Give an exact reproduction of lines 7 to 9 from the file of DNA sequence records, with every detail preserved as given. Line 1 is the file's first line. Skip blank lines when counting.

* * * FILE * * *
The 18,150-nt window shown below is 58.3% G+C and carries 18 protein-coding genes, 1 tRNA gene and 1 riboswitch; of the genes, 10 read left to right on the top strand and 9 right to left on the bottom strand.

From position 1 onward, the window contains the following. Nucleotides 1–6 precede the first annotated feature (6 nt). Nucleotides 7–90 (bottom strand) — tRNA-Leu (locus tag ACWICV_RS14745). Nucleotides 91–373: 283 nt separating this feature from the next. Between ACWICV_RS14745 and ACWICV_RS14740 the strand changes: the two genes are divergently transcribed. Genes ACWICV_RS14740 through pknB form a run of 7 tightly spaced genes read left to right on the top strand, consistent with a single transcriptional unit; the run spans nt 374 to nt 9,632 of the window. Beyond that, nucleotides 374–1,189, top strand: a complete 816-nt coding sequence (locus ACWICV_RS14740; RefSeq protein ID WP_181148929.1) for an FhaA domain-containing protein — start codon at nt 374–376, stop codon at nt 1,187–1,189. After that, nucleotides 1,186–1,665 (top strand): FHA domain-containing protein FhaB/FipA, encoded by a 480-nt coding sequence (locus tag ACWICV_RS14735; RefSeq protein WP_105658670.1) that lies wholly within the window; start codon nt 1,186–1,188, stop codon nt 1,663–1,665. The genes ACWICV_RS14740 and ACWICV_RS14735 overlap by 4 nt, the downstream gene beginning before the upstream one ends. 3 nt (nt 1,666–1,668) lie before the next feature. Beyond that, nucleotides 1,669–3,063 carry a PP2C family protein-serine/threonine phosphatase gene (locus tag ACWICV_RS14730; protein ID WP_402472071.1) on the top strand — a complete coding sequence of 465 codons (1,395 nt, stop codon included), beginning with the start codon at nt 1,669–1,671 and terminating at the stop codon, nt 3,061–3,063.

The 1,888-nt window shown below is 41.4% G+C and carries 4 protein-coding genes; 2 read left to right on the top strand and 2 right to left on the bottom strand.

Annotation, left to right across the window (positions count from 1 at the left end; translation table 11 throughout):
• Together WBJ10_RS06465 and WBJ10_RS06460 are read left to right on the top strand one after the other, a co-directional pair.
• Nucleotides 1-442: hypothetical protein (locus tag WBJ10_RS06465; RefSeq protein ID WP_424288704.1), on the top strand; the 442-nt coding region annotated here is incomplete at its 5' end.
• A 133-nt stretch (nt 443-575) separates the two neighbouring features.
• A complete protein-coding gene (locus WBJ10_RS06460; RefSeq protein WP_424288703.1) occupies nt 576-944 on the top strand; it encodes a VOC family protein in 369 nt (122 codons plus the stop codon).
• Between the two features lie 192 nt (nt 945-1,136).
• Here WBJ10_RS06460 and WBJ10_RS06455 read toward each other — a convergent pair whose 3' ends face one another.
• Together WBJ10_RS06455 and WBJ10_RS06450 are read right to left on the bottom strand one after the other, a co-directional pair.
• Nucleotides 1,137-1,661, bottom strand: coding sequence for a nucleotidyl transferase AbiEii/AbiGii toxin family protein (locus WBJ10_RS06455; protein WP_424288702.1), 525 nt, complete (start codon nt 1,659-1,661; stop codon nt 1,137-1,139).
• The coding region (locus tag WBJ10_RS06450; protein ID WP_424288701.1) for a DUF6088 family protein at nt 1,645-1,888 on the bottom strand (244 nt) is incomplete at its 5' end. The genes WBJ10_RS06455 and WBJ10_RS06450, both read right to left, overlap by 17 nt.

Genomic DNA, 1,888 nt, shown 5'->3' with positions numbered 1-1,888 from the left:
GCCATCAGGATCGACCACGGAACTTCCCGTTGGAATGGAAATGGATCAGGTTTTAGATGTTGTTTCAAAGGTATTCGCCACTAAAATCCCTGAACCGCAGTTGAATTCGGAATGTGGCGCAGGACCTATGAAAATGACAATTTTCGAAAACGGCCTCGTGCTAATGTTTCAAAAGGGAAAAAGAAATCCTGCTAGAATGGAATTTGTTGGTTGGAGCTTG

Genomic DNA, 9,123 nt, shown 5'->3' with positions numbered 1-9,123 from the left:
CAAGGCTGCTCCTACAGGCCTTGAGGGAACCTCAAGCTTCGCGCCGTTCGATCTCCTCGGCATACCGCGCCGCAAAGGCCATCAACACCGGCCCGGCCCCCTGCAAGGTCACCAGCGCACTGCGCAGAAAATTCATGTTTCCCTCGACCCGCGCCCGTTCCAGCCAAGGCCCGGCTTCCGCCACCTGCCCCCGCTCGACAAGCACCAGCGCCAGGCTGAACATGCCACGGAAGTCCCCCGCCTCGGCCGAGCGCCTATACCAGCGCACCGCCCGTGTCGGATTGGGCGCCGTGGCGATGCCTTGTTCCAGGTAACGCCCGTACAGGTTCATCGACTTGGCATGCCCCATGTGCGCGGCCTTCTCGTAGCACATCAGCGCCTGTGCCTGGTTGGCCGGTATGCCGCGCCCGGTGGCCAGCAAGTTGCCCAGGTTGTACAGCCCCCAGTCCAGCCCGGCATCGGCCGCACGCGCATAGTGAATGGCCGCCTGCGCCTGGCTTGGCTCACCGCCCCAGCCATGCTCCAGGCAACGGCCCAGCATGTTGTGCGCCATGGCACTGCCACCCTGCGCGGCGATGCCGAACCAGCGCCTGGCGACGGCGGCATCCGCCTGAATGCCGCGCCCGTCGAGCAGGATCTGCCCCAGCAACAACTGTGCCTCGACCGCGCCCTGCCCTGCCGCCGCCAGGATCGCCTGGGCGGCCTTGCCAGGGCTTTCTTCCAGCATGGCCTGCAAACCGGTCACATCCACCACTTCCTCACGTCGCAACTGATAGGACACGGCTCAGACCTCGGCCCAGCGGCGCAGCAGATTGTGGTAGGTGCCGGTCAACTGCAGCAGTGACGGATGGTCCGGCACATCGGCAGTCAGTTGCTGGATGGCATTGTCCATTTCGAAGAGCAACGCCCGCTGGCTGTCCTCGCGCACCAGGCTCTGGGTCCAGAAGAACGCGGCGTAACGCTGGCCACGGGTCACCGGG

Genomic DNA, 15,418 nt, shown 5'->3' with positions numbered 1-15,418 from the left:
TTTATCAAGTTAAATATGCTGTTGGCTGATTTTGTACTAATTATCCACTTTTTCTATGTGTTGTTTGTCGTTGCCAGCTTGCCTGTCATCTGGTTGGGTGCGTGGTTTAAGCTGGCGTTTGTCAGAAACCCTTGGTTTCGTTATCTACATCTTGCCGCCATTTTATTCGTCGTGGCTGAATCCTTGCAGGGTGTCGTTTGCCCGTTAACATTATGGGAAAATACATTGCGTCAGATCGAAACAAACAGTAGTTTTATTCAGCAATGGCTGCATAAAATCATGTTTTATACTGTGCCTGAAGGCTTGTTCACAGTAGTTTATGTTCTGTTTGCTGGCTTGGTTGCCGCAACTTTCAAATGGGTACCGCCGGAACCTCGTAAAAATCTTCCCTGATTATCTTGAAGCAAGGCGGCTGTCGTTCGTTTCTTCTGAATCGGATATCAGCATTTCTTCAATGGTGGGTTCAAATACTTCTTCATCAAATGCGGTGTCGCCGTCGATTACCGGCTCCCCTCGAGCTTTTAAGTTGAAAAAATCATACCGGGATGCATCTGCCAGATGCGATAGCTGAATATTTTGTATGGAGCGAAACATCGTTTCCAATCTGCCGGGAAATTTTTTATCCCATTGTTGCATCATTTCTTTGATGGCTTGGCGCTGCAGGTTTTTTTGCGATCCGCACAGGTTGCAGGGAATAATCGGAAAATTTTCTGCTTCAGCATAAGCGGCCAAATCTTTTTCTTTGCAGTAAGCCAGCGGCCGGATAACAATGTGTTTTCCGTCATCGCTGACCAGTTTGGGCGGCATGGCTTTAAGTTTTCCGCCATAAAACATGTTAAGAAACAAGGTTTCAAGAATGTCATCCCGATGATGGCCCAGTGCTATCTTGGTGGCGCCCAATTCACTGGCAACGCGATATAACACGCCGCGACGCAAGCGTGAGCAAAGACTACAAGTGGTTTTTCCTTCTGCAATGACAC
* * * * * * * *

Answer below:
• A 133-nt stretch (nt 443-575) separates the two neighbouring features.
• A complete protein-coding gene (locus WBJ10_RS06460; RefSeq protein WP_424288703.1) occupies nt 576-944 on the top strand; it encodes a VOC family protein in 369 nt (122 codons plus the stop codon).
• Between the two features lie 192 nt (nt 945-1,136).